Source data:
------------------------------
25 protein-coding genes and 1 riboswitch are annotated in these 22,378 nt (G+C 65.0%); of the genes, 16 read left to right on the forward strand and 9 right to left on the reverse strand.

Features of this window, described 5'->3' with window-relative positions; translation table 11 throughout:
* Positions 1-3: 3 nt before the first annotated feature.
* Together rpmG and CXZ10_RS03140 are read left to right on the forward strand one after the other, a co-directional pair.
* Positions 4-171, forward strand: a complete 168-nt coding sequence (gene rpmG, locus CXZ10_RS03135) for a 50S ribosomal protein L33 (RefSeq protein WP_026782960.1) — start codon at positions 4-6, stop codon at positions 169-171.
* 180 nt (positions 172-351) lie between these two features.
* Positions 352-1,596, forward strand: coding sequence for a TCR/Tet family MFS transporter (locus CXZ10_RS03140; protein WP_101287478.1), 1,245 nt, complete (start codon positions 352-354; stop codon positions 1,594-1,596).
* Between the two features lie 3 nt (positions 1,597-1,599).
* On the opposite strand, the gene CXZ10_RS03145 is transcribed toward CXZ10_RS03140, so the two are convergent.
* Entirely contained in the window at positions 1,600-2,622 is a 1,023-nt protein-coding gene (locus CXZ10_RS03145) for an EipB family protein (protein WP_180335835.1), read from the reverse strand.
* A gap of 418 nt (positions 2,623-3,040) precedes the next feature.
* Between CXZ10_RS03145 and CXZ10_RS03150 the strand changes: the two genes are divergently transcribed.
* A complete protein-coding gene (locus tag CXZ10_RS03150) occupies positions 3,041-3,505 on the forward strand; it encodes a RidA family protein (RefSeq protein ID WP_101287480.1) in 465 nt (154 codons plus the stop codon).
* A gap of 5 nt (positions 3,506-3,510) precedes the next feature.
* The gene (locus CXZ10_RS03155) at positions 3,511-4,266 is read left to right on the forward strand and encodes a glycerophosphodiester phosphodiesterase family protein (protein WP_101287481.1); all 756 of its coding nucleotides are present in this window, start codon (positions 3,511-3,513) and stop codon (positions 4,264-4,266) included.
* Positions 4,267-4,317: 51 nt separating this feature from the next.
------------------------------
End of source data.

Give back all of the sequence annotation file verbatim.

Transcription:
25 protein-coding genes and 1 riboswitch are annotated in these 22,378 nt (G+C 65.0%); of the genes, 16 read left to right on the forward strand and 9 right to left on the reverse strand.

Features of this window, described 5'->3' with window-relative positions; translation table 11 throughout:
* Positions 1-3: 3 nt before the first annotated feature.
* Together rpmG and CXZ10_RS03140 are read left to right on the forward strand one after the other, a co-directional pair.
* Positions 4-171, forward strand: a complete 168-nt coding sequence (gene rpmG, locus CXZ10_RS03135) for a 50S ribosomal protein L33 (RefSeq protein WP_026782960.1) — start codon at positions 4-6, stop codon at positions 169-171.
* 180 nt (positions 172-351) lie between these two features.
* Positions 352-1,596, forward strand: coding sequence for a TCR/Tet family MFS transporter (locus CXZ10_RS03140; protein WP_101287478.1), 1,245 nt, complete (start codon positions 352-354; stop codon positions 1,594-1,596).
* Between the two features lie 3 nt (positions 1,597-1,599).
* On the opposite strand, the gene CXZ10_RS03145 is transcribed toward CXZ10_RS03140, so the two are convergent.
* Entirely contained in the window at positions 1,600-2,622 is a 1,023-nt protein-coding gene (locus CXZ10_RS03145) for an EipB family protein (protein WP_180335835.1), read from the reverse strand.
* A gap of 418 nt (positions 2,623-3,040) precedes the next feature.
* Between CXZ10_RS03145 and CXZ10_RS03150 the strand changes: the two genes are divergently transcribed.
* A complete protein-coding gene (locus tag CXZ10_RS03150) occupies positions 3,041-3,505 on the forward strand; it encodes a RidA family protein (RefSeq protein ID WP_101287480.1) in 465 nt (154 codons plus the stop codon).
* A gap of 5 nt (positions 3,506-3,510) precedes the next feature.
* The gene (locus CXZ10_RS03155) at positions 3,511-4,266 is read left to right on the forward strand and encodes a glycerophosphodiester phosphodiesterase family protein (protein WP_101287481.1); all 756 of its coding nucleotides are present in this window, start codon (positions 3,511-3,513) and stop codon (positions 4,264-4,266) included.
* Positions 4,267-4,317: 51 nt separating this feature from the next.